Sportsbooks are viable businesses because they can turn a profit from taking their clients wagers. Thanks to the “juice” or the “vig” sportsbooks create a model where they remain profitable over the long run. Remember the “vig” is the premium 5-10% you pay to bet on sports.
However, to remain profitable, sportsbooks want to encourage equal betting action on both sides of a wager. When betting action is imbalanced, sportsbooks will engage in line movement to either encourage, or discourage, bettors from placing wagers on different sides of wagers.
How do sportsbooks set betting lines?
When the sportsbooks open their lines to bettors, the bookmakers setting the lines make their decision based on a multitude of factors. First and foremost, they use closely guarded systems (both quantitative and qualitative) to set the odds and price. While any oddsmaker worth his salt will never reveal their methods, you can count on bookmakers chiefly keeping a close eye on each team’s history, injuries, recent records, and respective home and away records, along with many other more minute considerations.
After determining what odds that they believe will encourage equitable actions on both sides of the wager, sportsbooks and their bookmakers open up the lines for bets. From here, the market unveils itself to the laws of supply and demand.
Bookmakers strive to create odds that will facilitate action on both sides, but the reality is that this doesn’t often happen. Where bettors are placing the money (the pressures of supply and demand) will create external pressure on bookmakers to continuously tweak their lines as the betting market reacts and responds.
It is important to remember that what sportsbooks strive for is not fair odds, but attracting equal action on both sides. This can result in intentional mispricing in lines. Of course, this leads to tremendous value for you, the bettor.
Betting line set up for a sportsbook
To illustrate our example of an ideal distribution for a sportsbook, let’s look at this sample line from Bovada.
Let’s say, hypothetically, by the time the lines close, bettors are wagering $110,000 to win $100,000 on San Antonio at +5.5. Similarly, bettors placed $110,000 to earn $100,000 on Denver at -5.5. No matter what happens in this scenario, the sportsbook is guaranteed to make a $10,000 profit. It doesn’t matter whether this spread was representative of a 50/50 probability. What matters for the sportsbook is that they’re pocketing $10,000, no matter what.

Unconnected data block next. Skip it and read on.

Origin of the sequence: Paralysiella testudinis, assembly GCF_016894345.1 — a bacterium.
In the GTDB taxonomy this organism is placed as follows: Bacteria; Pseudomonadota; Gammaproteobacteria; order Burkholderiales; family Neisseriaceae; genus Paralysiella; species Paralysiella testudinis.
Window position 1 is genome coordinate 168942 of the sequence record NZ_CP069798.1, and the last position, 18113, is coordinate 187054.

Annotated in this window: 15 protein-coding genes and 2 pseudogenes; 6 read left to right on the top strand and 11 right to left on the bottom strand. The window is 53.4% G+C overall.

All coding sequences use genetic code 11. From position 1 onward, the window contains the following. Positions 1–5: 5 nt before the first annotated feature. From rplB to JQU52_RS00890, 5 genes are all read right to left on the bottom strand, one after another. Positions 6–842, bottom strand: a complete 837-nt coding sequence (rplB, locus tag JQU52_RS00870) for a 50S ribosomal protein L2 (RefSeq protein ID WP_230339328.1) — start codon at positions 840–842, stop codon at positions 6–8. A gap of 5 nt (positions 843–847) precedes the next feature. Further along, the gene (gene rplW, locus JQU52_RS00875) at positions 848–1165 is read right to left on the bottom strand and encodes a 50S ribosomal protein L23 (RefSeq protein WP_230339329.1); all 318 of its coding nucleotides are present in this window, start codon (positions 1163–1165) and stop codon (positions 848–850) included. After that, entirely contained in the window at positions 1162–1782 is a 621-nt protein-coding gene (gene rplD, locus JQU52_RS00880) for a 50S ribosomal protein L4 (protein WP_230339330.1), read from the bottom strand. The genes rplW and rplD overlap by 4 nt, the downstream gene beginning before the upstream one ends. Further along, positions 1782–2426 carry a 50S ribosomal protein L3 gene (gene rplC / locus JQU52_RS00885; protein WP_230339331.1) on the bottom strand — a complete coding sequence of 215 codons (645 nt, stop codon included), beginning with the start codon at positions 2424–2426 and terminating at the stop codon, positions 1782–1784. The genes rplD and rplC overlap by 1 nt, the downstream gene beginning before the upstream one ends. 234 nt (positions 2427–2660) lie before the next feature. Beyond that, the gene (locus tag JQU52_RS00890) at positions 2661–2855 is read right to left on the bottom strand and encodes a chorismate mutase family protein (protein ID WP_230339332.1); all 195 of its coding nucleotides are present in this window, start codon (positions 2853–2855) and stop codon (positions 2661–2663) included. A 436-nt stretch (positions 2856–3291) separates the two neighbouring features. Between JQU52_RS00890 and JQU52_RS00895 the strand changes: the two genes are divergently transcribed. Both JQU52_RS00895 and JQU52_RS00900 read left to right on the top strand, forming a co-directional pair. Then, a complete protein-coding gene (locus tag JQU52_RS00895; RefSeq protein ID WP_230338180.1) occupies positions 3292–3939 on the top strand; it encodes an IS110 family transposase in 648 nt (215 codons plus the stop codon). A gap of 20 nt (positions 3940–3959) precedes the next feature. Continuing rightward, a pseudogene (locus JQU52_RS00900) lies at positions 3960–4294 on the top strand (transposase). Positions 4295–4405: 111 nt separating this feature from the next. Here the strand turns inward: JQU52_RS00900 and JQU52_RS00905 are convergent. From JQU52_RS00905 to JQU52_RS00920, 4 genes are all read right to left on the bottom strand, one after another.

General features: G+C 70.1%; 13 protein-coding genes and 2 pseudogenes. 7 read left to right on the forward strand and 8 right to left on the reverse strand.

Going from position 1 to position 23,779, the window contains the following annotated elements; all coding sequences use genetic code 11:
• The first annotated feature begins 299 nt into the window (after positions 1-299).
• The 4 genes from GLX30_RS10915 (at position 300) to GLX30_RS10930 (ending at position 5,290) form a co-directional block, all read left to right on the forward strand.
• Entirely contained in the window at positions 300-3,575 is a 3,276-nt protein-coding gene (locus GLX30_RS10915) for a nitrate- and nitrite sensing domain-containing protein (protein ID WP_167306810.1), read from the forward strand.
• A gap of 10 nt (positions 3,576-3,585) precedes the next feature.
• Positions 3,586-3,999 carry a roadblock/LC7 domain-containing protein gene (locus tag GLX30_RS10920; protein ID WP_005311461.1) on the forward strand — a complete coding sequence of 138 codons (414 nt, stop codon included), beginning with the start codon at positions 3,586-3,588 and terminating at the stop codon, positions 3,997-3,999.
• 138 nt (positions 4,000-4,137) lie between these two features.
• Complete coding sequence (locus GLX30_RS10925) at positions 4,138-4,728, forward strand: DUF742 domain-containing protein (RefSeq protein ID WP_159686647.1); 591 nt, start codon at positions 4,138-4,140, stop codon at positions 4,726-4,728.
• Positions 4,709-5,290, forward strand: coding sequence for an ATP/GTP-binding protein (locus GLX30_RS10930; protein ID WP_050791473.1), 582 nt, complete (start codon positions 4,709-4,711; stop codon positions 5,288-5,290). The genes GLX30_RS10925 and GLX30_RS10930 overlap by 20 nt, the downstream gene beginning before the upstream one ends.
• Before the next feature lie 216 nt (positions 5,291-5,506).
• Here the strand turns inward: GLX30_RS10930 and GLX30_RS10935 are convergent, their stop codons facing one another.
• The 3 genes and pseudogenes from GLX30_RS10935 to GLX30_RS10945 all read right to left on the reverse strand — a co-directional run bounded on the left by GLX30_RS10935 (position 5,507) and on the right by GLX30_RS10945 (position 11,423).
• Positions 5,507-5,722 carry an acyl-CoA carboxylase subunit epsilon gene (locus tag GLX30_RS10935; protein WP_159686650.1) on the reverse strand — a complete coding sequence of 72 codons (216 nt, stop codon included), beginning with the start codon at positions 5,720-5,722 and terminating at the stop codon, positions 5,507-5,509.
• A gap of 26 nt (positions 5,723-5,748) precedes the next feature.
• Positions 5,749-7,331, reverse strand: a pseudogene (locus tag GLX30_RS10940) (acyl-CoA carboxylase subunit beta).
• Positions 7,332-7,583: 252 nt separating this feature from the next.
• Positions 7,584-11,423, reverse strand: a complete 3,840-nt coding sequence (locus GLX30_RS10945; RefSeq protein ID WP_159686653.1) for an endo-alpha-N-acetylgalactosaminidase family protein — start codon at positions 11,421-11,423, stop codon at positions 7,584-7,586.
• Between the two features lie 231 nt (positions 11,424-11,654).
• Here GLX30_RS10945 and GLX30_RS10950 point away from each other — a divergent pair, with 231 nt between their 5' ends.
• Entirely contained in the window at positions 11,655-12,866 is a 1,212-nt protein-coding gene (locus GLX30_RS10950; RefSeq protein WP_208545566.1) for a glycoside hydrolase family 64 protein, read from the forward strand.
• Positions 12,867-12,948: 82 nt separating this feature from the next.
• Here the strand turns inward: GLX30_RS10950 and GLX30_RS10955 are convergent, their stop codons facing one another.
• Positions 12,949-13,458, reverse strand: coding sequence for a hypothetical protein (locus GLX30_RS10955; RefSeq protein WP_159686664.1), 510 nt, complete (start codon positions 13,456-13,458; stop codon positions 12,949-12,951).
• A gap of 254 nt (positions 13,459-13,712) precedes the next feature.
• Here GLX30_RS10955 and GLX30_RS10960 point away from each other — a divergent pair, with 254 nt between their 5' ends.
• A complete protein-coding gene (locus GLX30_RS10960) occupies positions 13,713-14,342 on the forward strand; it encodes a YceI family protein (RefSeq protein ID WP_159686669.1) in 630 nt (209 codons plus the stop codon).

With this in mind, let’s explore why the betting action might be unevenly distributed, and what drives sportsbooks to adjust their betting lines. Things don’t always end up these neat and tidy for sportsbooks.
1. Supply and demand influences line movement
Let’s take the same example above in a different context to illustrate a scenario where a sportsbook would have to tweak their lines.
The game above is set for Tuesday at 10:30 PM, and at on Monday and 11 AM, bettors wagered $220,000 to win $200,000 on San Antonio at +5.5. Conversely, bettors wagered $165,000 to win $150,000 on Denver at -5.5. If San Antonio wins outright or loses by only 5, covering the spread, the sportsbook would lose $35,000. They would have to pay out the $200,000 owed to bettors after San Antonio covered, while only receiving $165,000 from bettors thinking that Denver could cover the 5.5 point spread.
Clearly, this is not an ideal scenario for a sportsbook, as they’re always looking to make it a profit.
Moving the Spread / Total
In the lead up to the game, sportsbooks would likely tweak the lines to encourage age more action on Denver, and less on San Antonio. You might see the odds reformulated as being +4.5 for San Antonio, and -4.5 for Denver. If the action was still unevenly distributed, it might be further brought closer together to read +3.5 for San Antonio and -3.5 for Denver.
The same logic is applied to making adjustments on the total.
Adjusting the Odds
It’s also possible that sportsbooks could adjust the odds. For example, to encourage the action on Denver, they could change the payout from -110 to EVEN, and change the San Antonio odds from -110 to -120. This redistribution of price would have a similar effect to altering the spread numbers themselves.
Sportsbooks employ the basic economic principles of supply and demand. If the supply (betting volume) isn’t great enough for the result desired, sportsbooks artificially increase the demand by making the price of the line or line itself, on the other side, more attractive. With an increase in demand, comes greater quantity. If the supply (betting volume) is in excess of what a sportsbook wants, they make it less desirable, artificially reducing the demand. With a decrease in demand, comes a diminished number of bettors taking the line.
It’s important to remember that lines move in both ways; in terms of points being offered, and the available payout.
2. Injuries, Scratches, Coaching Decisions (External Effects)
Not every change in a betting line is due to the distribution of betting action.
The following are common events that will cause line movements.
- Weather changes
- Major injuries to key players
- Players who are last minute scratches
- Pitchers, goalies, or other players in other key positions not starting the game